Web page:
Victory for Abbas
Last updated: 2005-01-10
Mahmoud Abbas has won the race to be Palestinian president getting around 70 percent of the vote. His nearest rival Mustafa Barghouti managed to garner some 20 percent.
"There is a difficult mission ahead to build our state, to achieve security for our people, to provide a good life for our people, to give our prisoners freedom, our fugitives a life in dignity, to reach our goal of an independent state," he said in his victory speech.
"I present this victory to the soul of Yasser Arafat and present it to our people and to our martyrs," he added.
Opinion surveys had consistently shown Mr Abbas with a commanding lead. If these initial results are confirmed in the official tally expected later today, they would give the former prime minister a solid mandate to move ahead with political reforms and diplomatic efforts to renew peace talks with Israel.
"The United States stands ready to help the Palestinian people realize their aspirations," said US president George Bush. "The new Palestinian president and his Cabinet face critical tasks ahead, including fighting terrorism, combatting corruption, building reformed and democratic institutions and reviving the Palestinian economy."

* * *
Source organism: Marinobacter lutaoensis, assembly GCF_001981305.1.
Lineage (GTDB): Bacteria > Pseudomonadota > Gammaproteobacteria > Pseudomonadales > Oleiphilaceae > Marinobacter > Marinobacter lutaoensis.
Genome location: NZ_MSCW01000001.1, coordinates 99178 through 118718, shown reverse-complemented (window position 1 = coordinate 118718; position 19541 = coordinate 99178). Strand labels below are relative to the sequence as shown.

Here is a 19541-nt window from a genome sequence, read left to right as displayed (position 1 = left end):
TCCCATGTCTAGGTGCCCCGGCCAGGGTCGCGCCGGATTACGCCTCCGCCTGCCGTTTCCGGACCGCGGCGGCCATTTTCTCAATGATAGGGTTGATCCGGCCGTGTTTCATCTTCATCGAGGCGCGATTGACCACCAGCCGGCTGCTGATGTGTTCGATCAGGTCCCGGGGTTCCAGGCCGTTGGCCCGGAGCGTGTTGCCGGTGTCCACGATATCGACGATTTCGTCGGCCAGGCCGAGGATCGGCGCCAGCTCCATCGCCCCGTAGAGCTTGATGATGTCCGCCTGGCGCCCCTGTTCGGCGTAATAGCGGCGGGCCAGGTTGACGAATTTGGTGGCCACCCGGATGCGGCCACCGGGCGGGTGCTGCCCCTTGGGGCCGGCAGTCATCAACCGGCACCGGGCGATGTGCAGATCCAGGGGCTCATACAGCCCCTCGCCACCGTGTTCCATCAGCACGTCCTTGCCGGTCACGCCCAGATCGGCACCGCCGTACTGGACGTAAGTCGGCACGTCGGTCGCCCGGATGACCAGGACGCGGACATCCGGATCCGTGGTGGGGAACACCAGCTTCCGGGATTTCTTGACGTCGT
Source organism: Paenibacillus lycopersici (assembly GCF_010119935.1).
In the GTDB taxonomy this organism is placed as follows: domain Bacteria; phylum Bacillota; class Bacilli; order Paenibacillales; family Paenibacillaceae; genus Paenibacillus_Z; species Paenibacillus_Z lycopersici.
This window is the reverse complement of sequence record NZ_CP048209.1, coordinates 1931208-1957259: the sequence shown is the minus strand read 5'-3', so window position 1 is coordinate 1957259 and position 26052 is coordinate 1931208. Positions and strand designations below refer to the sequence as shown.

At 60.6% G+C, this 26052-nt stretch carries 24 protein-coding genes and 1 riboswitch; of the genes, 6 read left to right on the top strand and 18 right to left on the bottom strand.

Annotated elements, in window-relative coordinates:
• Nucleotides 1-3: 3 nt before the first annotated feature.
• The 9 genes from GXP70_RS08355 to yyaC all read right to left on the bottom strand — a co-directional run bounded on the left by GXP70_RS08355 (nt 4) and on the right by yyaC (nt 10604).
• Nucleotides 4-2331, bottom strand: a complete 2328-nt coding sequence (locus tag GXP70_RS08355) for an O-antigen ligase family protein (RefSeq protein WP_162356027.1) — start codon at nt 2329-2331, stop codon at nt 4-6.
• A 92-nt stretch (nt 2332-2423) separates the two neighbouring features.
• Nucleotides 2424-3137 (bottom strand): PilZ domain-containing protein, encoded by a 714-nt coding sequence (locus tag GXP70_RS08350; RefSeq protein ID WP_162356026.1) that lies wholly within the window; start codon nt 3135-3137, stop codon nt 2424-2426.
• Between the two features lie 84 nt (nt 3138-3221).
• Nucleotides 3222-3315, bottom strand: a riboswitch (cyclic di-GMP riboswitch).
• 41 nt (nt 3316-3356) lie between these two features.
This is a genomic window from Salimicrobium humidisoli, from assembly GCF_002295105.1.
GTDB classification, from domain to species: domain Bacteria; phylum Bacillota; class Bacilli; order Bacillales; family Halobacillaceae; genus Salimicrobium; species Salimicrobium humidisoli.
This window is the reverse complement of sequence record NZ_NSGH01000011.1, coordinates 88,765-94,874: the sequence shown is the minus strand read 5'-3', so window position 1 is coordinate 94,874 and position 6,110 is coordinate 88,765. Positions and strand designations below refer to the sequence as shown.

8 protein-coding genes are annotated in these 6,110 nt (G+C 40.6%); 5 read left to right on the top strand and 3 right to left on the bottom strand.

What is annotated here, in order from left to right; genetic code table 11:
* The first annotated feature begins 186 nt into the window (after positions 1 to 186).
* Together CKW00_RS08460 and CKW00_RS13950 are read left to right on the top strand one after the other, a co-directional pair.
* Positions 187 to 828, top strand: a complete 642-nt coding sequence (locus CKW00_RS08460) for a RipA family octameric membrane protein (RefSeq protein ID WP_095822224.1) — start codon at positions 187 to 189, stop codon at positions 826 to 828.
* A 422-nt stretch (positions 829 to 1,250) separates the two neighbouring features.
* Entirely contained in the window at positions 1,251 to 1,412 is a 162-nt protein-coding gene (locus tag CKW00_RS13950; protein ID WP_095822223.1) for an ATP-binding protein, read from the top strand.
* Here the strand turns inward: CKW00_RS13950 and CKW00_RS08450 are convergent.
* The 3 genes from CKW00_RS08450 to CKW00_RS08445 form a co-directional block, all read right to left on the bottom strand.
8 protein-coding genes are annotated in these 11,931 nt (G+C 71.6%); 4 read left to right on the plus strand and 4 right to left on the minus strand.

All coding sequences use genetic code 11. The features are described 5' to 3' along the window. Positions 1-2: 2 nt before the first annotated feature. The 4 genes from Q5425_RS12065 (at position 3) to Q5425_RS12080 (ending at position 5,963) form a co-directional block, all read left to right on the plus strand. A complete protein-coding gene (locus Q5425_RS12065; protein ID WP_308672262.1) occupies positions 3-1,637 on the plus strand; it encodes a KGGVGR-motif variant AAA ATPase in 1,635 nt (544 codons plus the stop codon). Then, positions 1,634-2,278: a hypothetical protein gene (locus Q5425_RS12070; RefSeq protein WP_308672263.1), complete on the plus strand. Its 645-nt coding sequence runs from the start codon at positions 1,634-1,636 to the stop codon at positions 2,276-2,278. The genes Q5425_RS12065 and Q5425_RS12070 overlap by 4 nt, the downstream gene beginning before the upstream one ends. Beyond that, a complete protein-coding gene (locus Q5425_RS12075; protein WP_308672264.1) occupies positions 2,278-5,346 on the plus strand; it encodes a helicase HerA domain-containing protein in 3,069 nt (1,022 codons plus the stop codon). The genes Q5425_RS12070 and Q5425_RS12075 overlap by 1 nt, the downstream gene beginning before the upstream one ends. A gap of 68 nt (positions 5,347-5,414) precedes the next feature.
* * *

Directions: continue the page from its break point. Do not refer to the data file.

However, Palestinian Cabinet Minister Nabil Shaath cautioned not to expect too much too soon. "I don't want people to feel too optimistic. I don't think tomorrow we are going to have an independent state. It's going to take time and effort, both on our side and certainly on the international community side to get Israel to commit itself to the road map and to withdraw its forces from our country," he said.
Israeli Foreign Minister Silvan Shalom said Israel expects the new Palestinian president to accept full responsibility for ensuring that Palestinians live up to their commitments for returning to the peace process. "We would like to see them implementing their commitments in the road map, in phase one. There are not going to be any shortcuts in the road map, no compromises or discounts," he said.
Palestinian Prime Minister Ahmed Qureia, who is expected to keep his post in the new administration, said the election demonstrated the Palestinian commitment to democracy. "Our people want to show the world- want to show all the world - who are saying that there is in the region one democracy, which is Israel," he said. "Our message: NO! We are also democratic people and we want democracy! "
Overall, Sunday's election went smoothly and voter turnout is estimated at around 65 percent. Some problems were reported in East Jerusalem, with confusion and delays at polling sites.